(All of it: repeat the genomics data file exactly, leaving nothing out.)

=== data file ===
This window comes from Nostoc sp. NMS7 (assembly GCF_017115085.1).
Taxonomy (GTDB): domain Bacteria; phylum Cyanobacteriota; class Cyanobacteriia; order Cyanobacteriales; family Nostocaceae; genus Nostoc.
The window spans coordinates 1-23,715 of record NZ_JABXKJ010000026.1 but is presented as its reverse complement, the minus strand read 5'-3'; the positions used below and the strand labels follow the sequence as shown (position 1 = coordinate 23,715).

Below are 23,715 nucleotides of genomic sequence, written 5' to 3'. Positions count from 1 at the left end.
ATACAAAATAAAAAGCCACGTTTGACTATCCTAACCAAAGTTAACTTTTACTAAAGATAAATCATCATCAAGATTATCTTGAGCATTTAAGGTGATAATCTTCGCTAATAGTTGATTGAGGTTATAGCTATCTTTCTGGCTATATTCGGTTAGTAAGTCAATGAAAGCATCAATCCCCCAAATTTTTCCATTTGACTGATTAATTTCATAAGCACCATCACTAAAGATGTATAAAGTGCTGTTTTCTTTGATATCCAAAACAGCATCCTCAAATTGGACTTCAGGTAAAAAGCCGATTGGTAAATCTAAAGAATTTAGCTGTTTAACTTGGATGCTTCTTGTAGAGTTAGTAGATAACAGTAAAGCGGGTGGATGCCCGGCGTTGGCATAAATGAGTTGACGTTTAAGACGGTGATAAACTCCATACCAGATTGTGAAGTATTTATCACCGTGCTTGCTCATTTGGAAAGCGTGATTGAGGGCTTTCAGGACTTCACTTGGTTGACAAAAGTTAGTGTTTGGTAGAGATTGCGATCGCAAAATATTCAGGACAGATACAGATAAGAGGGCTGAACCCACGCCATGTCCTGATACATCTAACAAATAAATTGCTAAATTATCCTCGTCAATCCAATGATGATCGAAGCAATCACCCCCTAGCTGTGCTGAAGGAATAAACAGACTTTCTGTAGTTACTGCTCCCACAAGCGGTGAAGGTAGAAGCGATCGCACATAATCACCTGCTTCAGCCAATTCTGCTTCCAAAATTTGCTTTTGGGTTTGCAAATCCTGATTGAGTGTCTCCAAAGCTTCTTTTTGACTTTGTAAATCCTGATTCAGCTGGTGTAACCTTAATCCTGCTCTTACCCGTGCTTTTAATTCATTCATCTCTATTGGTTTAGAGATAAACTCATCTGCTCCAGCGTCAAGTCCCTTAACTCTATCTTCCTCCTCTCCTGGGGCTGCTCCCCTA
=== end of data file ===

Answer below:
This window comes from Nostoc sp. NMS7 (assembly GCF_017115085.1).
Taxonomy (GTDB): domain Bacteria; phylum Cyanobacteriota; class Cyanobacteriia; order Cyanobacteriales; family Nostocaceae; genus Nostoc.
The window spans coordinates 1-23,715 of record NZ_JABXKJ010000026.1 but is presented as its reverse complement, the minus strand read 5'-3'; the positions used below and the strand labels follow the sequence as shown (position 1 = coordinate 23,715).

Below are 23,715 nucleotides of genomic sequence, written 5' to 3'. Positions count from 1 at the left end.
ATACAAAATAAAAAGCCACGTTTGACTATCCTAACCAAAGTTAACTTTTACTAAAGATAAATCATCATCAAGATTATCTTGAGCATTTAAGGTGATAATCTTCGCTAATAGTTGATTGAGGTTATAGCTATCTTTCTGGCTATATTCGGTTAGTAAGTCAATGAAAGCATCAATCCCCCAAATTTTTCCATTTGACTGATTAATTTCATAAGCACCATCACTAAAGATGTATAAAGTGCTGTTTTCTTTGATATCCAAAACAGCATCCTCAAATTGGACTTCAGGTAAAAAGCCGATTGGTAAATCTAAAGAATTTAGCTGTTTAACTTGGATGCTTCTTGTAGAGTTAGTAGATAACAGTAAAGCGGGTGGATGCCCGGCGTTGGCATAAATGAGTTGACGTTTAAGACGGTGATAAACTCCATACCAGATTGTGAAGTATTTATCACCGTGCTTGCTCATTTGGAAAGCGTGATTGAGGGCTTTCAGGACTTCACTTGGTTGACAAAAGTTAGTGTTTGGTAGAGATTGCGATCGCAAAATATTCAGGACAGATACAGATAAGAGGGCTGAACCCACGCCATGTCCTGATACATCTAACAAATAAATTGCTAAATTATCCTCGTCAATCCAATGATGATCGAAGCAATCACCCCCTAGCTGTGCTGAAGGAATAAACAGACTTTCTGTAGTTACTGCTCCCACAAGCGGTGAAGGTAGAAGCGATCGCACATAATCACCTGCTTCAGCCAATTCTGCTTCCAAAATTTGCTTTTGGGTTTGCAAATCCTGATTGAGTGTCTCCAAAGCTTCTTTTTGACTTTGTAAATCCTGATTCAGCTGGTGTAACCTTAATCCTGCTCTTACCCGTGCTTTTAATTCATTCATCTCTATTGGTTTAGAGATAAACTCATCTGCTCCAGCGTCAAGTCCCTTAACTCTATCTTCCTCCTCTCCTGGGGCTGCTCCCCTA